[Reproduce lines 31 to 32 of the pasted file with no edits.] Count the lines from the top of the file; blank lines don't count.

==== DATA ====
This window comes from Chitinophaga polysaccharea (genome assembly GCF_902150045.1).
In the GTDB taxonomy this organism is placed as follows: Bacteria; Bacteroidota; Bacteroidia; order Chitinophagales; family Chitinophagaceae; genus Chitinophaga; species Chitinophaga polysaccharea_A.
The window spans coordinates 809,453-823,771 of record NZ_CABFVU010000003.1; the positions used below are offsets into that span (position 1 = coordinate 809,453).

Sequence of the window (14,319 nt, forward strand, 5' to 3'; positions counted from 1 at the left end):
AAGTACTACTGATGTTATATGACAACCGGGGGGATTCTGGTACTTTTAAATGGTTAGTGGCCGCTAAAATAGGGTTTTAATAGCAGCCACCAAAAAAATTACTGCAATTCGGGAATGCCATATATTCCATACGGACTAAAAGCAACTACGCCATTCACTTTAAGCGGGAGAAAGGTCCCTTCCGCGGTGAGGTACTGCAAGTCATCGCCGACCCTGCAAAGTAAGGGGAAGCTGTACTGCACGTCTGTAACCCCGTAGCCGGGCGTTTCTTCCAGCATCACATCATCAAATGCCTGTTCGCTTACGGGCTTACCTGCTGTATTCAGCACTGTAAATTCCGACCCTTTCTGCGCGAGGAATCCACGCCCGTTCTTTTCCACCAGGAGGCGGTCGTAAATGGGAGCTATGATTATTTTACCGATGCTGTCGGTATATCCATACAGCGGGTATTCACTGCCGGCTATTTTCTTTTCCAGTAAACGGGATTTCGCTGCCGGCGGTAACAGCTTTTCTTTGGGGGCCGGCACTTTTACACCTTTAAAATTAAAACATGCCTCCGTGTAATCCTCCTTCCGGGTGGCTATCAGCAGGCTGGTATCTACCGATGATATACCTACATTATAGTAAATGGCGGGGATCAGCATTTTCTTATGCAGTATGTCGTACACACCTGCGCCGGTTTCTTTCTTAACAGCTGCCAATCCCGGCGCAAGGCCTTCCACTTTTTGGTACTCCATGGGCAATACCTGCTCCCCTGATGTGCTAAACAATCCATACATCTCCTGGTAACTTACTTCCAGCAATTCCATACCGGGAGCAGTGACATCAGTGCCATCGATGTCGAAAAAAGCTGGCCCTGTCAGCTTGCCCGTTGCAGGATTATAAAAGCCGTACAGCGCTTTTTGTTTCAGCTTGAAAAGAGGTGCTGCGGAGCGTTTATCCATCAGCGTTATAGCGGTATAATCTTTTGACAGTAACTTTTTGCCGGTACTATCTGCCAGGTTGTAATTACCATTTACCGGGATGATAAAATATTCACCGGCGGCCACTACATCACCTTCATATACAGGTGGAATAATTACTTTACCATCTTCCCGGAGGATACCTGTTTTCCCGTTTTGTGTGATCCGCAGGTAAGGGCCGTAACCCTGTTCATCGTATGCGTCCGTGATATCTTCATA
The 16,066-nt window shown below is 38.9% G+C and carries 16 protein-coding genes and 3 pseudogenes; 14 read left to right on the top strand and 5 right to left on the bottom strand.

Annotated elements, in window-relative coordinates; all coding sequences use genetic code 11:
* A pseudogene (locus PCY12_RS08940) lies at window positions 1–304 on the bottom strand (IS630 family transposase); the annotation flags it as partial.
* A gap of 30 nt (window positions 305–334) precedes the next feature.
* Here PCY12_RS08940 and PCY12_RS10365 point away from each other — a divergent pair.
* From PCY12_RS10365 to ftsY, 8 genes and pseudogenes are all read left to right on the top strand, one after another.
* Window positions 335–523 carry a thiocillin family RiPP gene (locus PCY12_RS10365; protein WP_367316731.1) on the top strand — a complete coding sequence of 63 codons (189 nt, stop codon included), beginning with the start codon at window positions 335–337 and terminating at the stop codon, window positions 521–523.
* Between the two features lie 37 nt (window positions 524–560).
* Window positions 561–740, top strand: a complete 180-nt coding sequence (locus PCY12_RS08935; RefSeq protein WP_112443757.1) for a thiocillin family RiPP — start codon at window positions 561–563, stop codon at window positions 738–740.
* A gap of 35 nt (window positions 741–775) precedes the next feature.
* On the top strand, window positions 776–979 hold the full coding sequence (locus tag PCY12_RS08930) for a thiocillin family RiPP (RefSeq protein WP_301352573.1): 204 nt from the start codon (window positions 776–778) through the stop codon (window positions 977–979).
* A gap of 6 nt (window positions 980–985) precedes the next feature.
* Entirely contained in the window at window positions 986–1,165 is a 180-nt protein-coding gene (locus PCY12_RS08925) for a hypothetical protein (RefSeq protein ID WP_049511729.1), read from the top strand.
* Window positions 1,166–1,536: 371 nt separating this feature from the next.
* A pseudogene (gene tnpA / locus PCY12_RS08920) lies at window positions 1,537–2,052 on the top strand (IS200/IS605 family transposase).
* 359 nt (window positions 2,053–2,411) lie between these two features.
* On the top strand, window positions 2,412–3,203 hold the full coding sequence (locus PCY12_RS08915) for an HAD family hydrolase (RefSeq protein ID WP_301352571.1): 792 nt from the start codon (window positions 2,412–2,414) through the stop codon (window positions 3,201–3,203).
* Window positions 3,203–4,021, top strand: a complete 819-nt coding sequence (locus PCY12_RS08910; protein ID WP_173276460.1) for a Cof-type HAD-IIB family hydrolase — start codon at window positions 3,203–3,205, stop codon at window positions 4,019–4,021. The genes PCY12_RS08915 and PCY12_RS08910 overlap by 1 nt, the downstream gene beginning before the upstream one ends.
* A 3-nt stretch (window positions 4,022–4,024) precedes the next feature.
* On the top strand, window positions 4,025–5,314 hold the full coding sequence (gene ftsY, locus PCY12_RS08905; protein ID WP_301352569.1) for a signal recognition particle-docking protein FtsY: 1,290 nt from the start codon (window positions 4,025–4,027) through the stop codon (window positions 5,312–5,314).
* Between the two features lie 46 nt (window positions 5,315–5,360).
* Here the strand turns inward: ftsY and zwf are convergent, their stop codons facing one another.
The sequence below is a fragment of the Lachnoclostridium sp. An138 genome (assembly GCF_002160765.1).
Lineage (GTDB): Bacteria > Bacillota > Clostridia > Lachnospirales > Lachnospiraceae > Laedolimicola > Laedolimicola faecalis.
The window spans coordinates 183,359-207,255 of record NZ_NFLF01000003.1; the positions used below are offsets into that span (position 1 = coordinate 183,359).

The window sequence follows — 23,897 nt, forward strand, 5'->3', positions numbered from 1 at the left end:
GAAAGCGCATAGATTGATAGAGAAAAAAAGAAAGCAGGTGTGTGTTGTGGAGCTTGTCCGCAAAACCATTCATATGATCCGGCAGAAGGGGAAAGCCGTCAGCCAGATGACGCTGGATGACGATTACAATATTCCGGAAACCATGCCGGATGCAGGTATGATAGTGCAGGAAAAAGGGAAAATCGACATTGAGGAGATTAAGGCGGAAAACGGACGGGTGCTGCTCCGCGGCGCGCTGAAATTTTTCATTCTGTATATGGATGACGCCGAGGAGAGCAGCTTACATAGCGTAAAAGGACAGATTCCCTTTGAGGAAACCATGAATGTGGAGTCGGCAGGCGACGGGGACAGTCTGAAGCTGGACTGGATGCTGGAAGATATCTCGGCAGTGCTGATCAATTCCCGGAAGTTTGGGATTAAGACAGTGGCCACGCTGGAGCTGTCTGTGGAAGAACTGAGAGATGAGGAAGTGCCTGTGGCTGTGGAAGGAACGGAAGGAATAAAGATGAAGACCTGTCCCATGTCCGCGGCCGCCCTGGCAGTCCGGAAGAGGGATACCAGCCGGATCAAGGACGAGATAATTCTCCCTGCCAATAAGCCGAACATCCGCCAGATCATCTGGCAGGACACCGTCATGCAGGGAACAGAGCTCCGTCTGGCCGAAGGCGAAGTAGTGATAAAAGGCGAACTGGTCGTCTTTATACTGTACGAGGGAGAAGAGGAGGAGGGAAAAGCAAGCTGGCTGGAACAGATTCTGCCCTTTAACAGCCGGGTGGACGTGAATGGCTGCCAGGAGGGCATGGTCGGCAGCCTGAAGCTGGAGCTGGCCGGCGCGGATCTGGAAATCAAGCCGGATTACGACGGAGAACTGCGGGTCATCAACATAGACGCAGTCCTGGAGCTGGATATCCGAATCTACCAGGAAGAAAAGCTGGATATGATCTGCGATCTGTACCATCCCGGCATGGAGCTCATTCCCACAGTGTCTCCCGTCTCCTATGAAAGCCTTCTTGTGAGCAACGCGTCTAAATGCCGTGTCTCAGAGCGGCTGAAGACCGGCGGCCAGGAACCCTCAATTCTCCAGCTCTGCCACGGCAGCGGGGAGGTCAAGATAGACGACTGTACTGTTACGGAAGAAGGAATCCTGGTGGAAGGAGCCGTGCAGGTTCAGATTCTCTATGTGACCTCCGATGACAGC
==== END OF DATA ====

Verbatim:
The window sequence follows — 23,897 nt, forward strand, 5'->3', positions numbered from 1 at the left end:
GAAAGCGCATAGATTGATAGAGAAAAAAAGAAAGCAGGTGTGTGTTGTGGAGCTTGTCCGCAAAACCATTCATATGATCCGGCAGAAGGGGAAAGCCGTCAGCCAGATGACGCTGGATGACGATTACAATATTCCGGAAACCATGCCGGATGCAGGTATGATAGTGCAGGAAAAAGGGAAAATCGACATTGAGGAGATTAAGGCGGAAAACGGACGGGTGCTGCTCCGCGGCGCGCTGAAATTTTTCATTCTGTATATGGATGACGCCGAGGAGAGCAGCTTACATAGCGTAAAAGGACAGATTCCCTTTGAGGAAACCATGAATGTGGAGTCGGCAGGCGACGGGGACAGTCTGAAGCTGGACTGGATGCTGGAAGATATCTCGGCAGTGCTGATCAATTCCCGGAAGTTTGGGATTAAGACAGTGGCCACGCTGGAGCTGTCTGTGGAAGAACTGAGAGATGAGGAAGTGCCTGTGGCTGTGGAAGGAACGGAAGGAATAAAGATGAAGACCTGTCCCATGTCCGCGGCCGCCCTGGCAGTCCGGAAGAGGGATACCAGCCGGATCAAGGACGAGATAATTCTCCCTGCCAATAAGCCGAACATCCGCCAGATCATCTGGCAGGACACCGTCATGCAGGGAACAGAGCTCCGTCTGGCCGAAGGCGAAGTAGTGATAAAAGGCGAACTGGTCGTCTTTATACTGTACGAGGGAGAAGAGGAGGAGGGAAAAGCAAGCTGGCTGGAACAGATTCTGCCCTTTAACAGCCGGGTGGACGTGAATGGCTGCCAGGAGGGCATGGTCGGCAGCCTGAAGCTGGAGCTGGCCGGCGCGGATCTGGAAATCAAGCCGGATTACGACGGAGAACTGCGGGTCATCAACATAGACGCAGTCCTGGAGCTGGATATCCGAATCTACCAGGAAGAAAAGCTGGATATGATCTGCGATCTGTACCATCCCGGCATGGAGCTCATTCCCACAGTGTCTCCCGTCTCCTATGAAAGCCTTCTTGTGAGCAACGCGTCTAAATGCCGTGTCTCAGAGCGGCTGAAGACCGGCGGCCAGGAACCCTCAATTCTCCAGCTCTGCCACGGCAGCGGGGAGGTCAAGATAGACGACTGTACTGTTACGGAAGAAGGAATCCTGGTGGAAGGAGCCGTGCAGGTTCAGATTCTCTATGTGACCTCCGATGACAGC